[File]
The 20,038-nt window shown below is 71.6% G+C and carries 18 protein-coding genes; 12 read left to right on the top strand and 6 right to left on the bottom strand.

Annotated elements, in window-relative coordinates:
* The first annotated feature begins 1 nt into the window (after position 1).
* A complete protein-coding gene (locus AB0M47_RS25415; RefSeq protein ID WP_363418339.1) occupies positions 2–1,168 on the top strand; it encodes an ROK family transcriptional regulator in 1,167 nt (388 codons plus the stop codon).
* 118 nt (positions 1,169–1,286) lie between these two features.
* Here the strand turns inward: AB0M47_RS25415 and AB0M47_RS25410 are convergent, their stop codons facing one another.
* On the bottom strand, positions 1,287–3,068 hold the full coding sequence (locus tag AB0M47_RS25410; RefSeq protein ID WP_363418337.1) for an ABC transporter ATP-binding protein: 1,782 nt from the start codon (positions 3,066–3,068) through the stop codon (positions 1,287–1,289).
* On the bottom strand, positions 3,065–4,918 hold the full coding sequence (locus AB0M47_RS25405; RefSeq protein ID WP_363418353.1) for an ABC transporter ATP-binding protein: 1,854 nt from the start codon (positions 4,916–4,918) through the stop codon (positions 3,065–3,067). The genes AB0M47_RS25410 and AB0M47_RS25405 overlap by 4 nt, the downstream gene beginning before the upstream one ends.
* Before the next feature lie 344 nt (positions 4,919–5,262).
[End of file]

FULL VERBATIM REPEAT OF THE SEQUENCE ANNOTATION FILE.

The 20,038-nt window shown below is 71.6% G+C and carries 18 protein-coding genes; 12 read left to right on the top strand and 6 right to left on the bottom strand.

Annotated elements, in window-relative coordinates:
* The first annotated feature begins 1 nt into the window (after position 1).
* A complete protein-coding gene (locus AB0M47_RS25415; RefSeq protein ID WP_363418339.1) occupies positions 2–1,168 on the top strand; it encodes an ROK family transcriptional regulator in 1,167 nt (388 codons plus the stop codon).
* 118 nt (positions 1,169–1,286) lie between these two features.
* Here the strand turns inward: AB0M47_RS25415 and AB0M47_RS25410 are convergent, their stop codons facing one another.
* On the bottom strand, positions 1,287–3,068 hold the full coding sequence (locus tag AB0M47_RS25410; RefSeq protein ID WP_363418337.1) for an ABC transporter ATP-binding protein: 1,782 nt from the start codon (positions 3,066–3,068) through the stop codon (positions 1,287–1,289).
* On the bottom strand, positions 3,065–4,918 hold the full coding sequence (locus AB0M47_RS25405; RefSeq protein ID WP_363418353.1) for an ABC transporter ATP-binding protein: 1,854 nt from the start codon (positions 4,916–4,918) through the stop codon (positions 3,065–3,067). The genes AB0M47_RS25410 and AB0M47_RS25405 overlap by 4 nt, the downstream gene beginning before the upstream one ends.
* Before the next feature lie 344 nt (positions 4,919–5,262).